The Mediterranean Diet may be able to improve your sleep

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In a recent review published in Nutrients, researchers review the associations between following a Mediterranean diet (MD) and features of sleep such as sleep duration, insomnia, daytime sleepiness, and overall sleep quality.

Study: Mediterranean diet and sleep features: a systematic review of current evidence. Image Credit: PeopleImages.com - Yuri A / Shutterstock.com

MD as a healthy, palatable, and environmentally sustainable diet

MD is rich in plant-derived food items such as whole grains, fruit, vegetables, legumes, and nuts, and has been established as easy to adopt across non-Mediterranean cultures. Numerous studies have shown that following MD can reduce the risk of some cancers, neurodegenerative diseases, and cardiometabolic disorders.

Since MD adherence may be associated with other healthy habits and aspects of one’s lifestyle, it may also improve the quality and other features of sleep. Following a healthy diet and sleeping well could reduce the risk of chronic non-communicable diseases.

To identify relevant papers, researchers conducted a systematic search across the EMBASE and PubMed databases, including all papers published until January 2023. Observational studies and those including people over 18 years of age were included in the analysis.

Studies were excluded if they were conducted on pregnant women, children and adolescents, or people suffering from late-stage degenerative conditions. This led to a total of 23 publications for the review.

The benefits of MD on sleep

Thirteen of the reviewed studies were conducted on people living in France, Greece, Spain, and Cyprus. Several articles found evidence that high levels of adherence to MD were positively associated with better sleep quality and long sleep duration.

Comparatively, adherence to MD was negatively associated with risk of sleep duration changes, symptoms of insomnia, and daytime sleepiness. Notably, some studies found significant associations for one sex but not the other, whereas others found no relationship between sleep and MD adherence.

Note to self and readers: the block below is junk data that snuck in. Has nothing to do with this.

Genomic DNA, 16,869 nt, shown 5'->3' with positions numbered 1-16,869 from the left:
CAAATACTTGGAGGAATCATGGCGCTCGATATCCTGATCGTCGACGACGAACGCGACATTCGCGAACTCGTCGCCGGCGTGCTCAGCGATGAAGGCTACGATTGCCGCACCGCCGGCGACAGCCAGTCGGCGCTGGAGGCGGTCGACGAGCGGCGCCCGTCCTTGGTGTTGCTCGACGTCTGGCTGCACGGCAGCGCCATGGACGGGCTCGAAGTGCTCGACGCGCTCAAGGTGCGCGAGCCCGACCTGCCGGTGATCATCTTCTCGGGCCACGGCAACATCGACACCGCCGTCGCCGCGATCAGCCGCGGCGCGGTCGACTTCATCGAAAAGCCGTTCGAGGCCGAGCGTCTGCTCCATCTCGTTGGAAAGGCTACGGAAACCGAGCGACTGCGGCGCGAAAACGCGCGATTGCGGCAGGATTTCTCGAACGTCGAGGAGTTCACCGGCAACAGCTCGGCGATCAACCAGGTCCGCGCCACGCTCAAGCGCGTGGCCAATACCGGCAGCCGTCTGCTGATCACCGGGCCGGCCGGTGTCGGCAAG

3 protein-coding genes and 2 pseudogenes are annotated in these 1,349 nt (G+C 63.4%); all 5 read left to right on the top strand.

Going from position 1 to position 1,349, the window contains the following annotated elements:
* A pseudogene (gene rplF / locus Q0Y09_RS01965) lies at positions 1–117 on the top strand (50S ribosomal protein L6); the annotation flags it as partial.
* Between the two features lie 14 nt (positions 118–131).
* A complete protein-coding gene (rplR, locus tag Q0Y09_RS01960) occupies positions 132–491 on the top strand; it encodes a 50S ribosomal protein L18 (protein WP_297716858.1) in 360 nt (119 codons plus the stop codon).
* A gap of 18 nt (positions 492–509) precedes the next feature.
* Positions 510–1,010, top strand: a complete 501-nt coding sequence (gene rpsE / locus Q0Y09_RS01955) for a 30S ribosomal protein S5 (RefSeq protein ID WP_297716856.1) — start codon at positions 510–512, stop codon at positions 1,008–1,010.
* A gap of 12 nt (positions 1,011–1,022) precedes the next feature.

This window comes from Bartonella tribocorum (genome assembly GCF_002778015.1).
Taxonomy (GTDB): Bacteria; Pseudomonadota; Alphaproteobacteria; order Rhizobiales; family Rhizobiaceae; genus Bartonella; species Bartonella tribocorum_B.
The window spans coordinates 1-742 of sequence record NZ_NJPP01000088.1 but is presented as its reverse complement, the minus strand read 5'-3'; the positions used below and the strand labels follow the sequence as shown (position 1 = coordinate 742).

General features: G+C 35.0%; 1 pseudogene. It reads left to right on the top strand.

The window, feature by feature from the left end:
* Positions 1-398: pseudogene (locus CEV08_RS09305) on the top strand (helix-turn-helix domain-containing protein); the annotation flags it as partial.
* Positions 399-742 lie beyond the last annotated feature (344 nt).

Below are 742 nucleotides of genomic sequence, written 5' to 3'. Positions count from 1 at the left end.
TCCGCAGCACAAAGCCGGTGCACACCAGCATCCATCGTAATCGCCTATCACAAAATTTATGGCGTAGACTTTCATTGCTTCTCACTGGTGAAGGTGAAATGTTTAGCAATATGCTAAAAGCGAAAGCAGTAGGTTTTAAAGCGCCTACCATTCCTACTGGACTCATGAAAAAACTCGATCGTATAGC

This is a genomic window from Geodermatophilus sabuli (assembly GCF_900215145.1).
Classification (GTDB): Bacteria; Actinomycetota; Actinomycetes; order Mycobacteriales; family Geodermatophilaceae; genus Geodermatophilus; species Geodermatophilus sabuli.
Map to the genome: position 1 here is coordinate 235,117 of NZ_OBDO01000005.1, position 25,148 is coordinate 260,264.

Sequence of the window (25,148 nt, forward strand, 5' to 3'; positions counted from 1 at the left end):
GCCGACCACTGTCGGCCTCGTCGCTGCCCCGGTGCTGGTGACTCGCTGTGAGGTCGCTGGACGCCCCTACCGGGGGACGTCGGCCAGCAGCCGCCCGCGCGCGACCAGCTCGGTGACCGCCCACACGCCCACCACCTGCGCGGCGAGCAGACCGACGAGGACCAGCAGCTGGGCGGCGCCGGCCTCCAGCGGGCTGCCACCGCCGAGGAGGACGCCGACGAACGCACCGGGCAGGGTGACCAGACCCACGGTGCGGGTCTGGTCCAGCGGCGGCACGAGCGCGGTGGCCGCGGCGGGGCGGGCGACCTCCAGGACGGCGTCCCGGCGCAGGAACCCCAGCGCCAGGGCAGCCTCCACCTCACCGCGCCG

Significant associations between sleep quality and MD adherence were also reported from countries outside of the Mediterranean region, thus suggesting that there may be biological mechanisms that lead to the observed relationship. These studies found positive associations between MD adherence, sleep quality, and healthy sleep timings, as well as negative associations between MD adherence and daytime sleepiness, disturbed sleep, and insomnia symptoms.

Eighteen of the included studies were conducted on healthy adults, whereas the remaining studies included people with health conditions such as breast cancer, multiple sclerosis (MS), obstructive sleep apnea, and rheumatoid arthritis. The findings from these studies suggest that individuals living with these conditions may also have better sleep if they follow MD.

For example, women with breast cancer and people with sleep apnea were less likely to suffer from insomnia if they adhered to MD, whereas individuals with MS who followed MD reported less disturbed sleep.

Is there a causal impact?

Overall, the study findings overwhelmingly found that adhering to MD was associated with better sleep outcomes. This relationship could be due to the beneficial effect of following an MD on brain health.

MD is rich in antioxidant vitamins and polyphenols, which could reduce inflammation. While MD is rich in fat and carbohydrates, these are healthy unsaturated fatty acids that are found in olive oil and fish.

People who follow MD often opt for home cooking instead of ready-to-eat items and snacks, thereby reducing their consumption of long-chain saturated fatty acids and hydrogenated trans fats. Plant-based diets are also rich in minerals like magnesium and zinc, which can improve sleep regulation.

Study limitations

While these findings are compelling, consistent across multiple studies, and drawn from large cohorts, the studies included in the review have some limitations. For example, since all the studies were observational and most were cross-sectional, they did not allow for causal inference.

Furthermore, the information regarding dietary adherence and sleep quality was self-reported and could be affected by social desirability and recall biases. Finally, meta-analyses could not be conducted in the review as there was great variation in the tools and instruments used to collect data across the 23 studies.

Conclusions

MD can be a promising intervention to improve sleep quality in people living outside Mediterranean regions and those diagnosed with various health conditions. Nevertheless, future studies are needed to assess the causal impact of following an MD on sleep outcomes.

Journal reference:
  • Godos, J., Ferri, R., Lanza, G., et al. (2024). Mediterranean diet and sleep features: a systematic review of current evidence. Nutrients. doi:10.3390/nu16020282
Priyanjana Pramanik

Written by

Priyanjana Pramanik

Priyanjana Pramanik is a writer based in Kolkata, India, with an academic background in Wildlife Biology and economics. She has experience in teaching, science writing, and mangrove ecology. Priyanjana holds Masters in Wildlife Biology and Conservation (National Centre of Biological Sciences, 2022) and Economics (Tufts University, 2018). In between master's degrees, she was a researcher in the field of public health policy, focusing on improving maternal and child health outcomes in South Asia. She is passionate about science communication and enabling biodiversity to thrive alongside people. The fieldwork for her second master's was in the mangrove forests of Eastern India, where she studied the complex relationships between humans, mangrove fauna, and seedling growth.

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